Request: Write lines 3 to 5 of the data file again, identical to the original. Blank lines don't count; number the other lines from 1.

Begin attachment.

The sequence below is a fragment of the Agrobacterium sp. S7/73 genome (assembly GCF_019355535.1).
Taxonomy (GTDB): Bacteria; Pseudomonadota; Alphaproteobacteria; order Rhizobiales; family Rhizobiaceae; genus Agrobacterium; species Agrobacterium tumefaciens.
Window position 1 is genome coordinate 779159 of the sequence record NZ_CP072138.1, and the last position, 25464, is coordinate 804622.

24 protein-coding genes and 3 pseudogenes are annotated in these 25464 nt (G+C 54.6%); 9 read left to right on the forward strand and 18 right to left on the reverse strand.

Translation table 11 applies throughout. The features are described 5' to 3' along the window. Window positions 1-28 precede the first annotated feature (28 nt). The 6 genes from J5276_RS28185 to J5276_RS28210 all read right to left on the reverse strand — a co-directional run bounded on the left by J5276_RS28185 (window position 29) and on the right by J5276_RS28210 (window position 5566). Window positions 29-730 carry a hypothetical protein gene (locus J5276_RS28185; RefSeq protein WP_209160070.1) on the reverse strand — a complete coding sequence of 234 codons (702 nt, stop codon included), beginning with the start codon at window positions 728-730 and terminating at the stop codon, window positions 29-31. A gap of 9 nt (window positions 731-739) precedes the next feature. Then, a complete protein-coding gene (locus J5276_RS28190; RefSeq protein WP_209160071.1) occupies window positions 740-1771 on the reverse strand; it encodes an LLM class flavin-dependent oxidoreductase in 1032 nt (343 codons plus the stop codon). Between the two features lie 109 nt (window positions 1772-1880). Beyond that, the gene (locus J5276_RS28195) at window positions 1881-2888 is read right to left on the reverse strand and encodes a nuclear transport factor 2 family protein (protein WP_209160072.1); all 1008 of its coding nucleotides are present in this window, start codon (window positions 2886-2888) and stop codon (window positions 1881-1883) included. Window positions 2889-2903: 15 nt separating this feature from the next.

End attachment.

Window position 1 is genome coordinate 779159 of the sequence record NZ_CP072138.1, and the last position, 25464, is coordinate 804622.

24 protein-coding genes and 3 pseudogenes are annotated in these 25464 nt (G+C 54.6%); 9 read left to right on the forward strand and 18 right to left on the reverse strand.

Translation table 11 applies throughout. The features are described 5' to 3' along the window. Window positions 1-28 precede the first annotated feature (28 nt). The 6 genes from J5276_RS28185 to J5276_RS28210 all read right to left on the reverse strand — a co-directional run bounded on the left by J5276_RS28185 (window position 29) and on the right by J5276_RS28210 (window position 5566). Window positions 29-730 carry a hypothetical protein gene (locus J5276_RS28185; RefSeq protein WP_209160070.1) on the reverse strand — a complete coding sequence of 234 codons (702 nt, stop codon included), beginning with the start codon at window positions 728-730 and terminating at the stop codon, window positions 29-31. A gap of 9 nt (window positions 731-739) precedes the next feature. Then, a complete protein-coding gene (locus J5276_RS28190; RefSeq protein WP_209160071.1) occupies window positions 740-1771 on the reverse strand; it encodes an LLM class flavin-dependent oxidoreductase in 1032 nt (343 codons plus the stop codon). Between the two features lie 109 nt (window positions 1772-1880). Beyond that, the gene (locus J5276_RS28195) at window positions 1881-2888 is read right to left on the reverse strand and encodes a nuclear transport factor 2 family protein (protein WP_209160072.1); all 1008 of its coding nucleotides are present in this window, start codon (window positions 2886-2888) and stop codon (window positions 1881-1883) included. Window positions 2889-2903: 15 nt separating this feature from the next.